Working Papers

Regulatory Risk Perception and Small Business Lending (with Joseph Kalmenovitz) [Paper]

Abstract
We study how Small Business Administration (SBA) employees respond to salient defaults. Using novel data to identify employees transferring across SBA offices, we find that defaults on SBA loans in their previous workplace reduce SBA loans in their current workplace. The effect is independent of local risk conditions and the informational content of the non-local defaults, consistent with a mechanical updating of risk perceptions among local SBA employees and inconsistent with rational learning. The local SBA loan market becomes geographically clustered and concentrated among fewer borrowers and lenders, especially those who have prior relationships with the SBA, suggesting higher barriers for participation.

Risk Management with Variable Capital Utilization and Procyclical Collateral Capacity (with Guojun Chen, and Zhongjin Lu ) [Paper]

Abstract
We build a risk management model that incorporates variable capital utilization and procyclical collateral capacity. The former means that capital utilization determines production, which affects capital depreciation and risk exposure, linking capital utilization to firms' risk management decisions. The latter means that the ability to borrow and hedge increases with expected profitability. Using a new dataset on hedging and capital utilization of oil and gas producers, we employ novel identification strategies and find that hedging is positively correlated with corporate liquidity and expected profitability, whereas utilization is negatively correlated with liquidity. These results support the key predictions of our theory.

Foreign Currency Borrowing of Corporations as Carry Trades: Evidence from India (with Viral V. Acharya) [Paper]

Abstract
We establish that macroprudential policies limiting capital flows can curb risks arising from corporate foreign currency borrowing in emerging markets. Using detailed firm-level data from India, we show that propensity to issue foreign currency debt for the same firm is higher when the difference in short-term interest rates between India and the US is higher, i.e., when the dollar `carry trade' is more profitable; this behavior is driven by the period after the global financial crisis. The positive relationship between issuance and the `carry trade' breaks down once regulators institute more stringent interest-rate caps on foreign currency borrowing. Riskier borrowers such as importers and those with higher interest costs cut issuance most. Firm equity exposure to foreign exchange risk rose after issuance in favorable funding conditions and emerged as a source of external sector vulnerability during the `taper tantrum’ of 2013. Macroprudential policy action limiting capital flows is able to nullify this effect, such as during the market stress due to the COVID-19 pandemic.

Unearthing Zombies (with Nirupama Kulkarni, SK Ritadhi, and Katherine Waldock ) [Paper]

Abstract
Since ineffective debt resolution perpetuates zombie lending, bankruptcy reform has emerged as a solution. We show, however, that lender-based frictions can limit reform impact. Exploiting a unique empirical setting and novel supervisory data from India, we document that a new bankruptcy law had muted effects on lenders recognizing zombie borrowers as non-performing. A subsequent unexpected regulation, targeting perverse lender incentives to continue concealing zombies, increased zombie recognition particularly for undercapitalized and government-owned banks, highlighting the role of bank capital and political frictions in sustaining zombie lending. Resolving zombie loans allowed lenders to reallocate credit to healthier borrowers who increased investment.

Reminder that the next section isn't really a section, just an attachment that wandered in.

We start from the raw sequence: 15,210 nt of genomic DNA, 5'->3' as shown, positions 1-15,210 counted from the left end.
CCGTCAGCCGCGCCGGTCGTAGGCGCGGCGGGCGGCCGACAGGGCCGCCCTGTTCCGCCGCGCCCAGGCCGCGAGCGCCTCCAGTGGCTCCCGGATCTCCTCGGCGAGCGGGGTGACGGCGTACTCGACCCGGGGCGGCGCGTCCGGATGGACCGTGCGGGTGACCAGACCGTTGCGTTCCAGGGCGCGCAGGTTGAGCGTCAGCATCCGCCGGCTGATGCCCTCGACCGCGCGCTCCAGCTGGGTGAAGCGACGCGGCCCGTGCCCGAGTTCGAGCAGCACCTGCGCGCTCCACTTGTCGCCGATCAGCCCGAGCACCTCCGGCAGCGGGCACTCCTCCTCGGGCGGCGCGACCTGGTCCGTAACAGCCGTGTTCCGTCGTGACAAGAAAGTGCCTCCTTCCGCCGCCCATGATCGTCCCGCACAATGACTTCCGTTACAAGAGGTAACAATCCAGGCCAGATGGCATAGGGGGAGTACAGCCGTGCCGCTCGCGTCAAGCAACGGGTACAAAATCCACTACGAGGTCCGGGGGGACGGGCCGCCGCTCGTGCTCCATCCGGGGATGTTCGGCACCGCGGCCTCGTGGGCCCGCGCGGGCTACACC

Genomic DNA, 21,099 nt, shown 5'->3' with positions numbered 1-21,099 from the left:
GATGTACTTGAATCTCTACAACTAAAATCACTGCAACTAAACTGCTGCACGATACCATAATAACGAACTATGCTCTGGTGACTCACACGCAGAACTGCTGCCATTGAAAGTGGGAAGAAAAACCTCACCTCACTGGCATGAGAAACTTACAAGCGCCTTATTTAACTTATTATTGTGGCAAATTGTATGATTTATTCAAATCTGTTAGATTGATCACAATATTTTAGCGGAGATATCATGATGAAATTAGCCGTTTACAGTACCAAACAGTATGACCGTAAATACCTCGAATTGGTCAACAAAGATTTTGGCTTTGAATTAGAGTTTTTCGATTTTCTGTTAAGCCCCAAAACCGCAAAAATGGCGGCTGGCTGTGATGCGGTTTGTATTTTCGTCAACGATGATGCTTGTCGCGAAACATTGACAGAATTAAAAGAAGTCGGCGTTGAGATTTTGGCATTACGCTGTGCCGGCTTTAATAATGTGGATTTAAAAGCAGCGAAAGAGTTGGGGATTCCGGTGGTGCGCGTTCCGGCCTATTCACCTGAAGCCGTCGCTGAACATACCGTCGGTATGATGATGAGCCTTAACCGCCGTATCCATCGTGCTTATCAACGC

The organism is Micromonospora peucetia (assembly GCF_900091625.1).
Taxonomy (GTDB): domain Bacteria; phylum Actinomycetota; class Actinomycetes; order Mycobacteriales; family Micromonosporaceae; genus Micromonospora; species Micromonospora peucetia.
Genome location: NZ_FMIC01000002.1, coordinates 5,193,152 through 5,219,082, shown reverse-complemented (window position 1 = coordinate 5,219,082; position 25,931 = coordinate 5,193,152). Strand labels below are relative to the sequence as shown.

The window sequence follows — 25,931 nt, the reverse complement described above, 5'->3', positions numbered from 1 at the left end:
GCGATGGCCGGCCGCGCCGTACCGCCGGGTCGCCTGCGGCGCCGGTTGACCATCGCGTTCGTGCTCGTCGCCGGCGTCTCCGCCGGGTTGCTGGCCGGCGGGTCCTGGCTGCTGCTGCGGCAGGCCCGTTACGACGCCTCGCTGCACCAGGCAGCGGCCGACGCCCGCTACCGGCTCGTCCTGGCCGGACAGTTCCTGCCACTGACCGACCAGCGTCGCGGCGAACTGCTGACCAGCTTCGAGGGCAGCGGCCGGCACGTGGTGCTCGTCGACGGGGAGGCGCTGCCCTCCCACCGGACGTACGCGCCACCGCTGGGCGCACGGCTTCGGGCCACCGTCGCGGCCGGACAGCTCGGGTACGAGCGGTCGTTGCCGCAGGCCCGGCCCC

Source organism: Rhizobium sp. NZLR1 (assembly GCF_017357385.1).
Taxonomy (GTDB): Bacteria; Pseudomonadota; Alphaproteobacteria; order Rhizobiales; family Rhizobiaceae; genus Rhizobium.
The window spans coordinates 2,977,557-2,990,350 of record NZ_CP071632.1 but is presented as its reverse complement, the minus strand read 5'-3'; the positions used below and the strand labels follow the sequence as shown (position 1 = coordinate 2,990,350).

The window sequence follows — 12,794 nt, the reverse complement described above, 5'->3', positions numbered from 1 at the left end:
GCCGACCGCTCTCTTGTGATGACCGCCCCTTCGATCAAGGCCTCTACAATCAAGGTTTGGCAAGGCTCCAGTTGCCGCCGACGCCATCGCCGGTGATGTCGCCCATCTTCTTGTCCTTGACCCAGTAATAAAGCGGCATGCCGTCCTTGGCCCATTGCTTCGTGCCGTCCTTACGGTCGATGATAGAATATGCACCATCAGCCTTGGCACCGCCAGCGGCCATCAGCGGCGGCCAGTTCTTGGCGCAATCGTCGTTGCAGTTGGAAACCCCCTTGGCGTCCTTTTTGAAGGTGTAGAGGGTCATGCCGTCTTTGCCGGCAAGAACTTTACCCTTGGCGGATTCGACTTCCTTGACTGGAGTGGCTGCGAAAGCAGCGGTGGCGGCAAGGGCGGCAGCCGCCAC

Acquiring Failed Banks [Paper]

Abstract
I study the relative importance of lending and deposit-taking for bank value. Comparing outcomes for winning banks to runner-up bidders in failed bank auctions, I find winners experience a 1.5% abnormal return and this increase is mainly due to deposits, not loans. After acquisition, the winning bank cuts lending to the failed bank’s borrowers and closes branches but it retains almost all acquired deposits. These deposits are not channeled into lending elsewhere. Rather, the acquirer is able to lower deposit rates, reflecting increased market power. Multiple results are independent of the failed bank, suggesting the findings have broader relevance.

Lending to Influence Politicians: County-Level Evidence [Paper]

Abstract
Using changes in the composition of the US House Financial Services Committee as a shock to a region’s political importance, I provide evidence that financial institutions alter lending patterns depending on whether a county is represented by a member of the committee. The effects are asymmetric – on gaining a member, counties see no immediate change but on losing a member, there is a decline in home mortgage loans originated. This asymmetry is consistent with models that emphasize reputation building in the market for political favors. Effects are greater where the politician receives less direct contributions suggesting that these indirect contributions might be substitutes for direct giving. In the presence of limits on campaign contributions, these results emphasize alternate channels that firms may employ to influence politicians.

Teaching

UGA Terry

Corporate Finance Theory (UG) – Fall 2018-2021 [Syllabus]

NYU Stern

Corporate Finance (UG) – Summer 2015 [Syllabus]
  • Awarded Commendation for Teaching Excellence

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